Introduction

Introduction

We have presented the case that nausea and vomiting of pregnancy (NVP) has an organic cause by applying information from our own work and the work of 143 other researchers working in the field of early pregnancy presented in 25 separate sections.


A temporal relationship between maternal serum human chorionic gonadotrophin (hCG) and NVP during weeks 7-14 from the first day of the last period (L.M.P.) for a group of pregnant women became a starting point. Other investigators found raised maternal serum hCG in women who had hyperemesis gravidarum, twin pregnancies or hydatidiform moles all three of these conditions are known to be associated with an increase incidence of severe NVP or hypermemsis gravidarum (HG). One outstanding fact is that very high serum hCG in women with choriocarcinoma is not associated with nausea and vomiting. However it is now known that the hCG in this condition is 100% ‘nicked’ in the β sub-unit of the hCG molecule, so becoming biologically inactive. Therefore maternal hCG in normal pregnancy can be related to NVP between weeks 6-14 from LMP. NVP is episodic in nature for the majority of women who have two or more episodes of nausea daily. This type of episodic pattern is also seen in the maternal serum concentration of hCG. However it has not been demonstrated that hCG is a substantially emetic hormone, it may be possible that some other factor either stimulating maternal hCG or which is stimulated by maternal hCG may be the cause of NVP.

Using Med-Line and associated medical papers we found there are at least 14 hormones, cytokines or eicosanoids including Prostaglandin E2, which stimulate the synthesis and release of hCG in syncytiotrophoblast cells in the early trophoblast of the developing placenta. Only Prostaglandin E2 (PGE2) and Prostaglandin F2 alpha (PGF2) of these substances are known to be emetic which was shown when the prostaglandins were given to procure legal terminations of pregnancy.

PGE2 has been demonstrated to be synthesised in the syncytiotrophoblast cells of the human trophoblast at 7-11 weeks from LMP. These cells are in direct contact with maternal blood at the materno-fetal interface. The production of PGE2 in these cells is stimulated by several hormones and cytokines, notably Interleukin-1 and hCG itself. In order for the synthesis of PGE2 in early pregnancy to be properly controlled, the activity of the enzyme Prostaglandin dehydrogenase (PGDH) is present in early trophoblast cells. PGDH controls the first stage in the oxidisation of PGE2 into its inactive metabolite 15 Ketoprostaglandin E2. The syncytiotrophoblast is devoid of PGDH which therefore contains high levels of PGE2. These syncytiotrophoblast cells of the chorionic villi are in direct contact with maternal blood. PGDH is under progesterone control. As progesterone levels fall during weeks 5-9 from LMP, so will PGDH activity in decidual and chorionic villi cells levels fall, while PGE2 in trophoblast and maternal serum levels will rise. Weeks 6-10 from LMP are the weeks of pregnancy when NVP symptoms increase most sharply. A rise in PGE2 has also be associated with the increased NVP when anti-progesterones are given to obtain a legal therapeutic abortion in modern times. Search of medline and associated scientific literature has shown that Prostaglandin E2 is synthesised and released in early pregnancy into the maternal circulation from syncytiotrophoblast and decidual cells as well as in the extra cellular matrix of the decidua. Endovascular trophoblast alter the configuration of the decidual spiral arteries to become low resistance sinusoid sacs which maintain the utero- placental blood flow at very low pressures. We have shown that maternal serum PGE2 was higher when women had NVP than when they had no NVP on the same day. This remained true whether the sample taken at the time she had higher NVP was before or after mid-day. However it would be inadvisable to reduce maternal PGE2 due to its functions of immune suppression and glycogenolytic effects in early pregnancy.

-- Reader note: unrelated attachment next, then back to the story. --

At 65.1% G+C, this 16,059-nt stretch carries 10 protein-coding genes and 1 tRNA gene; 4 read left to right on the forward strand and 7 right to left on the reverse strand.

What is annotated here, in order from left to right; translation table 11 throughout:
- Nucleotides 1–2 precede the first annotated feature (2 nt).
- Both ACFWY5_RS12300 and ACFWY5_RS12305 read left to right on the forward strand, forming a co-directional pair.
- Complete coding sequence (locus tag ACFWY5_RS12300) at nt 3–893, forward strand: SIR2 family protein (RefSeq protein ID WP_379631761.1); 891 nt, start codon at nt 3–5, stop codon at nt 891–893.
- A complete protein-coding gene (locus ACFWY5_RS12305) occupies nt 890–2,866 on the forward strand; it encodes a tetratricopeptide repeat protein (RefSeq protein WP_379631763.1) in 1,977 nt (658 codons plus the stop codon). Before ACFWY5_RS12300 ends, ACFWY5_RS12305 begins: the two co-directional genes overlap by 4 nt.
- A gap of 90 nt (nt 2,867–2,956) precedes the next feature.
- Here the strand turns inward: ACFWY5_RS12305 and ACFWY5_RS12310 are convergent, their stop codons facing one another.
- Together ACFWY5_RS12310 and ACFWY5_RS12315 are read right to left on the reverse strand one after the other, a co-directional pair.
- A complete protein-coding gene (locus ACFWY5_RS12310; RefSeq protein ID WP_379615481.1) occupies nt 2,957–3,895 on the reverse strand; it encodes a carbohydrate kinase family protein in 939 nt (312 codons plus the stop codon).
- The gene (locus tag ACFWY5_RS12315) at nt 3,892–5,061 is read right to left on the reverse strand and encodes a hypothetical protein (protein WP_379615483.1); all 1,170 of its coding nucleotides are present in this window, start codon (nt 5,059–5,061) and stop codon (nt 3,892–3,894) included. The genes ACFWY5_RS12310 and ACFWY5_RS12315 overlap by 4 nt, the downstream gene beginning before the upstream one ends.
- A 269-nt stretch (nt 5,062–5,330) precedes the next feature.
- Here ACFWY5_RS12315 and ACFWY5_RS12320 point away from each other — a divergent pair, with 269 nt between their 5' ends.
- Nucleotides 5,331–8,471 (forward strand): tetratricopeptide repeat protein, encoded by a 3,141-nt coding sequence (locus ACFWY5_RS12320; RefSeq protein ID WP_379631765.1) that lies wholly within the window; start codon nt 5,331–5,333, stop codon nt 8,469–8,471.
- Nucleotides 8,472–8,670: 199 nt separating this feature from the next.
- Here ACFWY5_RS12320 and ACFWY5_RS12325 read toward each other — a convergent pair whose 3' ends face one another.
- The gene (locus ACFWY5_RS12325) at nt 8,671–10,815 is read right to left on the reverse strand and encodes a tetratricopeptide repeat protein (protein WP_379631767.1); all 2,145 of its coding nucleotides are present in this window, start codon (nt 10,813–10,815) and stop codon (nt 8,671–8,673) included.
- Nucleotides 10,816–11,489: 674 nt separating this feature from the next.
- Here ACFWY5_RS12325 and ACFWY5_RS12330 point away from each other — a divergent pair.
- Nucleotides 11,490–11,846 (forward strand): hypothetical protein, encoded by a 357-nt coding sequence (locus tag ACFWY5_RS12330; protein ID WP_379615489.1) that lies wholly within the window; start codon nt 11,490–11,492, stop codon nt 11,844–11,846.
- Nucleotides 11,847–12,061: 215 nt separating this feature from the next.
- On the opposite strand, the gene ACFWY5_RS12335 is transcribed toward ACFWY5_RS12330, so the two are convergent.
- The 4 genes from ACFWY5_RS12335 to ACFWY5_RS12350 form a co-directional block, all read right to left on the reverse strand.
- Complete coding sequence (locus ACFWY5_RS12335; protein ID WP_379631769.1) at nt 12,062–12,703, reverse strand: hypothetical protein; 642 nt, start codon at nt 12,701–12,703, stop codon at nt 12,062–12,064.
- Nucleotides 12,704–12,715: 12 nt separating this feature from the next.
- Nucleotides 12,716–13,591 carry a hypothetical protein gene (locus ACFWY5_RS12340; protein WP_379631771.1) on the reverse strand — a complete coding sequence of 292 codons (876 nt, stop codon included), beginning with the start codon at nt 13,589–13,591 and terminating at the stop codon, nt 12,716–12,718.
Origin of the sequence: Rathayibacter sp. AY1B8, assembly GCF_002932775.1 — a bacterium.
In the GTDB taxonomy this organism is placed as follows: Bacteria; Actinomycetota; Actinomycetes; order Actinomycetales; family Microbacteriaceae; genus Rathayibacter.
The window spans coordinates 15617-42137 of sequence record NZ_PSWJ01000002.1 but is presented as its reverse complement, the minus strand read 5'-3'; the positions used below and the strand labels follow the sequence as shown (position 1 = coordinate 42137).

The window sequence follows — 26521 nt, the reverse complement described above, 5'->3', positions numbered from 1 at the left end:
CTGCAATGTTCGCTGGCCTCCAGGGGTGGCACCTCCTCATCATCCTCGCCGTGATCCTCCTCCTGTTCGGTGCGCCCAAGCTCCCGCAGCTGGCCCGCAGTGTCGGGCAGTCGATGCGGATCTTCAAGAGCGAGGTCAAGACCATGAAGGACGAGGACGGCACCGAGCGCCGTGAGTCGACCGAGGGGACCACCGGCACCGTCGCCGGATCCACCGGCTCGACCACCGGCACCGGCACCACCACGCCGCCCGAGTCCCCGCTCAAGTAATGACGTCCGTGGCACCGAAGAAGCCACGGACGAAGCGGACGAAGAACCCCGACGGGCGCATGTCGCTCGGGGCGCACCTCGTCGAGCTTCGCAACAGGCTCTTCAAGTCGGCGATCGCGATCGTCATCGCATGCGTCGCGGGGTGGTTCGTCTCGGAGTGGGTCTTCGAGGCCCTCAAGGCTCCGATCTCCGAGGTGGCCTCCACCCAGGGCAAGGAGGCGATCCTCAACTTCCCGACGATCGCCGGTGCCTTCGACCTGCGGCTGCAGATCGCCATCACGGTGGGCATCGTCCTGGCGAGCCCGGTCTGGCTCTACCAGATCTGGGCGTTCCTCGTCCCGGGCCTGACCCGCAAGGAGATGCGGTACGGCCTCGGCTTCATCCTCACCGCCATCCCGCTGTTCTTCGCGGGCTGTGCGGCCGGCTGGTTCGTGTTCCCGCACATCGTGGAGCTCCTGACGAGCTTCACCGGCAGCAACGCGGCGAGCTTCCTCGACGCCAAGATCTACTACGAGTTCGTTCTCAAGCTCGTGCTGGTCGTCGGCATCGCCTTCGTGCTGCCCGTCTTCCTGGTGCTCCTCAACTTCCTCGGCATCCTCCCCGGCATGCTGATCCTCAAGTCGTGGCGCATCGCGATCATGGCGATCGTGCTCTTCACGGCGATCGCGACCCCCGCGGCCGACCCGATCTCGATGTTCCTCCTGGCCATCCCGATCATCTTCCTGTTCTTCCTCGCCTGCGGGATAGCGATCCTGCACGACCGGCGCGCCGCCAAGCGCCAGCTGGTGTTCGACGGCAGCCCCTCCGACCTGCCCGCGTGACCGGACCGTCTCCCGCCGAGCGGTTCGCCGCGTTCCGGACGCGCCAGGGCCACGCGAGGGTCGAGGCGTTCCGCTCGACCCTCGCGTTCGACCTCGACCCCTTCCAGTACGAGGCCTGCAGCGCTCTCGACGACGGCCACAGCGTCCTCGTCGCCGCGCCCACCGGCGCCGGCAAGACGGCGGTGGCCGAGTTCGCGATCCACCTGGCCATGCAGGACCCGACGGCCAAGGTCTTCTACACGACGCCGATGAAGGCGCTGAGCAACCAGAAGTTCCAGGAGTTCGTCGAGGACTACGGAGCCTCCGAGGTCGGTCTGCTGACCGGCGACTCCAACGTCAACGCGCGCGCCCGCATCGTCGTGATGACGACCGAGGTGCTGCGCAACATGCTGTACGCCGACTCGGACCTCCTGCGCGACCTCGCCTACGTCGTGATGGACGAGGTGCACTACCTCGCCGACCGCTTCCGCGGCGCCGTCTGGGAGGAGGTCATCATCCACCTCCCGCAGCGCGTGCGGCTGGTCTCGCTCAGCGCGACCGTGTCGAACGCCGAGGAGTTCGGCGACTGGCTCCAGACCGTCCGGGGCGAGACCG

Did you know?

Hyperemesis Gravidarum rarely ends at 12 weeks of pregnancy. It typically improves in the middle of pregnancy, but symptoms often last until birth.

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